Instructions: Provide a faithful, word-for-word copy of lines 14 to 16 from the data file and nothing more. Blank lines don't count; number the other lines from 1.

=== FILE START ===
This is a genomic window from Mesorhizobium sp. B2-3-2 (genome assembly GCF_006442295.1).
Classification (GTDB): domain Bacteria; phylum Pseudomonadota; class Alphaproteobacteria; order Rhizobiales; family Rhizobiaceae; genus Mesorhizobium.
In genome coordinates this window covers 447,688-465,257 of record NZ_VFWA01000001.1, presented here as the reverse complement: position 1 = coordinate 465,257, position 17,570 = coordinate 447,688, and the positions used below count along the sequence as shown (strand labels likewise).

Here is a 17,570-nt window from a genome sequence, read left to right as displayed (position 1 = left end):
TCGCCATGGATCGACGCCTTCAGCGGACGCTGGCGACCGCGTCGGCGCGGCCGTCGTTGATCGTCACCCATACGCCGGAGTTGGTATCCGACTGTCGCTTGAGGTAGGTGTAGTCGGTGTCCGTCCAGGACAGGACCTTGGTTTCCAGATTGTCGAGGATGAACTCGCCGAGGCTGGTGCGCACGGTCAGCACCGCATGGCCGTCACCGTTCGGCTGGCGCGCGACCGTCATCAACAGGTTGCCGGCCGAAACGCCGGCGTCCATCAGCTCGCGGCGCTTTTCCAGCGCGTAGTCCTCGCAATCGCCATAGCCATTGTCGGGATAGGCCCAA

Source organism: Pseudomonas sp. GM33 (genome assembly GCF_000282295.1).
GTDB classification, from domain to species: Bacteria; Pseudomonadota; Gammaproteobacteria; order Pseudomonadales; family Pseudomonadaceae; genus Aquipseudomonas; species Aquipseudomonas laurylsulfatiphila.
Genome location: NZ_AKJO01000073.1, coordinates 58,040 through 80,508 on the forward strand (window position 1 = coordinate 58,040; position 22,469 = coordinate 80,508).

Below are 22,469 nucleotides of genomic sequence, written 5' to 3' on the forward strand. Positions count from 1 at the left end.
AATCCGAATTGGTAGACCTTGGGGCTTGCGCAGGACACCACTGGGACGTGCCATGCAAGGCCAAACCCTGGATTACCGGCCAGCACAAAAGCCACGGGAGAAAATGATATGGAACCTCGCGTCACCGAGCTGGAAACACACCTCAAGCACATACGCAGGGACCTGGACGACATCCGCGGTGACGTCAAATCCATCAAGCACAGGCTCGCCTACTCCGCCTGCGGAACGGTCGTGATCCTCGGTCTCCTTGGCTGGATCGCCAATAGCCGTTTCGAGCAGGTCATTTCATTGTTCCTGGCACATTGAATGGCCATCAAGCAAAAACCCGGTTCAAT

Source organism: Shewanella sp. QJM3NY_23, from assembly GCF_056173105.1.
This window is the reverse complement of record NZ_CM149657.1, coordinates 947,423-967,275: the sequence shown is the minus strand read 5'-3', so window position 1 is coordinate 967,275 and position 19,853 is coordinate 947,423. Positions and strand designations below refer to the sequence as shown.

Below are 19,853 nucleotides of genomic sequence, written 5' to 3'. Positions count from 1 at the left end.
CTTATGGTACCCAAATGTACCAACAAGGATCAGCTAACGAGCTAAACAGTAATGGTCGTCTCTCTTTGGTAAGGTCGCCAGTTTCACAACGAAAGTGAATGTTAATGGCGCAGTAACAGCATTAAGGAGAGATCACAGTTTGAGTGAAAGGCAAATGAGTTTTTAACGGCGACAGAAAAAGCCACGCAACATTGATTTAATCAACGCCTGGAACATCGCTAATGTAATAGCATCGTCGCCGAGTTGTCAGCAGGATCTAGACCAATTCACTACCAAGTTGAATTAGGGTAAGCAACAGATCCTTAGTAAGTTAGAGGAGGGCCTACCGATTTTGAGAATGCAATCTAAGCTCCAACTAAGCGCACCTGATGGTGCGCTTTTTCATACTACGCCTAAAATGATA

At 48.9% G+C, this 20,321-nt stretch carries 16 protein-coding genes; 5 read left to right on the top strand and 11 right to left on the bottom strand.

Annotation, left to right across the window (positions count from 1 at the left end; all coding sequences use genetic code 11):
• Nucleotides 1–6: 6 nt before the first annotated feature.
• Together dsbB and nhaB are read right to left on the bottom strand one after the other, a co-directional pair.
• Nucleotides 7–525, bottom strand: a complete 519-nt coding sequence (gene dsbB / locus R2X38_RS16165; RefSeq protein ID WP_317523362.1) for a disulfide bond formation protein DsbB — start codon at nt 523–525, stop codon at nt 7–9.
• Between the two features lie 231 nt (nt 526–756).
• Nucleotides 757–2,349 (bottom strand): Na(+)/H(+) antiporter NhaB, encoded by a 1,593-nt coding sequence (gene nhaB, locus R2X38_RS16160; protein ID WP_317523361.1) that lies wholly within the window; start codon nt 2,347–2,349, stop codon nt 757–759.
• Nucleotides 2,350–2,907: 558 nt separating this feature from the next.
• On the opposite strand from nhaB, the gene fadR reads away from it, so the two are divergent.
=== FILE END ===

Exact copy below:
CTTATGGTACCCAAATGTACCAACAAGGATCAGCTAACGAGCTAAACAGTAATGGTCGTCTCTCTTTGGTAAGGTCGCCAGTTTCACAACGAAAGTGAATGTTAATGGCGCAGTAACAGCATTAAGGAGAGATCACAGTTTGAGTGAAAGGCAAATGAGTTTTTAACGGCGACAGAAAAAGCCACGCAACATTGATTTAATCAACGCCTGGAACATCGCTAATGTAATAGCATCGTCGCCGAGTTGTCAGCAGGATCTAGACCAATTCACTACCAAGTTGAATTAGGGTAAGCAACAGATCCTTAGTAAGTTAGAGGAGGGCCTACCGATTTTGAGAATGCAATCTAAGCTCCAACTAAGCGCACCTGATGGTGCGCTTTTTCATACTACGCCTAAAATGATA

At 48.9% G+C, this 20,321-nt stretch carries 16 protein-coding genes; 5 read left to right on the top strand and 11 right to left on the bottom strand.

Annotation, left to right across the window (positions count from 1 at the left end; all coding sequences use genetic code 11):